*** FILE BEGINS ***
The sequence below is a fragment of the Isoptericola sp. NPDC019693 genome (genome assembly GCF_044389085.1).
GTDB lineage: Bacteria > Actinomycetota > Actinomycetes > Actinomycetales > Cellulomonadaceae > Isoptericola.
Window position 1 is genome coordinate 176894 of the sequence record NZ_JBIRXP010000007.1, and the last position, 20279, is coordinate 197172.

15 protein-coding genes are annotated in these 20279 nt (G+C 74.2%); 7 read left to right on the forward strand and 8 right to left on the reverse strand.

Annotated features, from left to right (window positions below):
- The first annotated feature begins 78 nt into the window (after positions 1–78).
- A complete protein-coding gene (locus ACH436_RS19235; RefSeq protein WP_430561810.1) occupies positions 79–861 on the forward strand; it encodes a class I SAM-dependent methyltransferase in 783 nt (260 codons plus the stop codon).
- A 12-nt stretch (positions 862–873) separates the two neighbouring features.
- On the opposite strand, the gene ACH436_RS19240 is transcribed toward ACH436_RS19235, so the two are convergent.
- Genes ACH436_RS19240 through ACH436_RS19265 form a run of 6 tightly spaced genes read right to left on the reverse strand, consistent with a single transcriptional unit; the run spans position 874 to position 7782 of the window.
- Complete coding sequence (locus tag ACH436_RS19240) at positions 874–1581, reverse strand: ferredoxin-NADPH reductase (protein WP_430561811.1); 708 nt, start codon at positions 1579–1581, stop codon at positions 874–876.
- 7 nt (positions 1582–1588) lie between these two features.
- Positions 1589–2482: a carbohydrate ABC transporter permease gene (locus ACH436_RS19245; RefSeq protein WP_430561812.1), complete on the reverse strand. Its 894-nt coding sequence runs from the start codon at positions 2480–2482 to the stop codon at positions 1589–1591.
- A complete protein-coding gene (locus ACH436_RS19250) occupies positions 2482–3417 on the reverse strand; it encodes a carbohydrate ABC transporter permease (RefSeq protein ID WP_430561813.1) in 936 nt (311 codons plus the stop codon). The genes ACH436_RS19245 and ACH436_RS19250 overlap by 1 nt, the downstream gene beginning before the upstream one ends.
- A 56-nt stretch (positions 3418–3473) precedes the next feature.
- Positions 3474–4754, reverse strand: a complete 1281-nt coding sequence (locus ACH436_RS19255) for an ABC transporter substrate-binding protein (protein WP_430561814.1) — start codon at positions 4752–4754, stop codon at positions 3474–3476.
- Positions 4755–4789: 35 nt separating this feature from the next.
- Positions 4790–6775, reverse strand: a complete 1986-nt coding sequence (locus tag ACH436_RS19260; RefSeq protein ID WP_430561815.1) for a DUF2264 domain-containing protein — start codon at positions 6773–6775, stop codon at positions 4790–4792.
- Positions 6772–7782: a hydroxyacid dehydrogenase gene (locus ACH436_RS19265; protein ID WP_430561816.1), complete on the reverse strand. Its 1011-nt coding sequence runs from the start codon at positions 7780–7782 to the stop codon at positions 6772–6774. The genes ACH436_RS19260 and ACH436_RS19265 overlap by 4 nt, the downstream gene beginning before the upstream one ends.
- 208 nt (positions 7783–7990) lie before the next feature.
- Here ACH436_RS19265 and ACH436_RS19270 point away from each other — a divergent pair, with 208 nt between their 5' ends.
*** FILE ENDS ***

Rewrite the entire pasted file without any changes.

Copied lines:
The sequence below is a fragment of the Isoptericola sp. NPDC019693 genome (genome assembly GCF_044389085.1).
GTDB lineage: Bacteria > Actinomycetota > Actinomycetes > Actinomycetales > Cellulomonadaceae > Isoptericola.
Window position 1 is genome coordinate 176894 of the sequence record NZ_JBIRXP010000007.1, and the last position, 20279, is coordinate 197172.

15 protein-coding genes are annotated in these 20279 nt (G+C 74.2%); 7 read left to right on the forward strand and 8 right to left on the reverse strand.

Annotated features, from left to right (window positions below):
- The first annotated feature begins 78 nt into the window (after positions 1–78).
- A complete protein-coding gene (locus ACH436_RS19235; RefSeq protein WP_430561810.1) occupies positions 79–861 on the forward strand; it encodes a class I SAM-dependent methyltransferase in 783 nt (260 codons plus the stop codon).
- A 12-nt stretch (positions 862–873) separates the two neighbouring features.
- On the opposite strand, the gene ACH436_RS19240 is transcribed toward ACH436_RS19235, so the two are convergent.
- Genes ACH436_RS19240 through ACH436_RS19265 form a run of 6 tightly spaced genes read right to left on the reverse strand, consistent with a single transcriptional unit; the run spans position 874 to position 7782 of the window.
- Complete coding sequence (locus tag ACH436_RS19240) at positions 874–1581, reverse strand: ferredoxin-NADPH reductase (protein WP_430561811.1); 708 nt, start codon at positions 1579–1581, stop codon at positions 874–876.
- 7 nt (positions 1582–1588) lie between these two features.
- Positions 1589–2482: a carbohydrate ABC transporter permease gene (locus ACH436_RS19245; RefSeq protein WP_430561812.1), complete on the reverse strand. Its 894-nt coding sequence runs from the start codon at positions 2480–2482 to the stop codon at positions 1589–1591.
- A complete protein-coding gene (locus ACH436_RS19250) occupies positions 2482–3417 on the reverse strand; it encodes a carbohydrate ABC transporter permease (RefSeq protein ID WP_430561813.1) in 936 nt (311 codons plus the stop codon). The genes ACH436_RS19245 and ACH436_RS19250 overlap by 1 nt, the downstream gene beginning before the upstream one ends.
- A 56-nt stretch (positions 3418–3473) precedes the next feature.
- Positions 3474–4754, reverse strand: a complete 1281-nt coding sequence (locus ACH436_RS19255) for an ABC transporter substrate-binding protein (protein WP_430561814.1) — start codon at positions 4752–4754, stop codon at positions 3474–3476.
- Positions 4755–4789: 35 nt separating this feature from the next.
- Positions 4790–6775, reverse strand: a complete 1986-nt coding sequence (locus tag ACH436_RS19260; RefSeq protein ID WP_430561815.1) for a DUF2264 domain-containing protein — start codon at positions 6773–6775, stop codon at positions 4790–4792.
- Positions 6772–7782: a hydroxyacid dehydrogenase gene (locus ACH436_RS19265; protein ID WP_430561816.1), complete on the reverse strand. Its 1011-nt coding sequence runs from the start codon at positions 7780–7782 to the stop codon at positions 6772–6774. The genes ACH436_RS19260 and ACH436_RS19265 overlap by 4 nt, the downstream gene beginning before the upstream one ends.
- 208 nt (positions 7783–7990) lie before the next feature.
- Here ACH436_RS19265 and ACH436_RS19270 point away from each other — a divergent pair, with 208 nt between their 5' ends.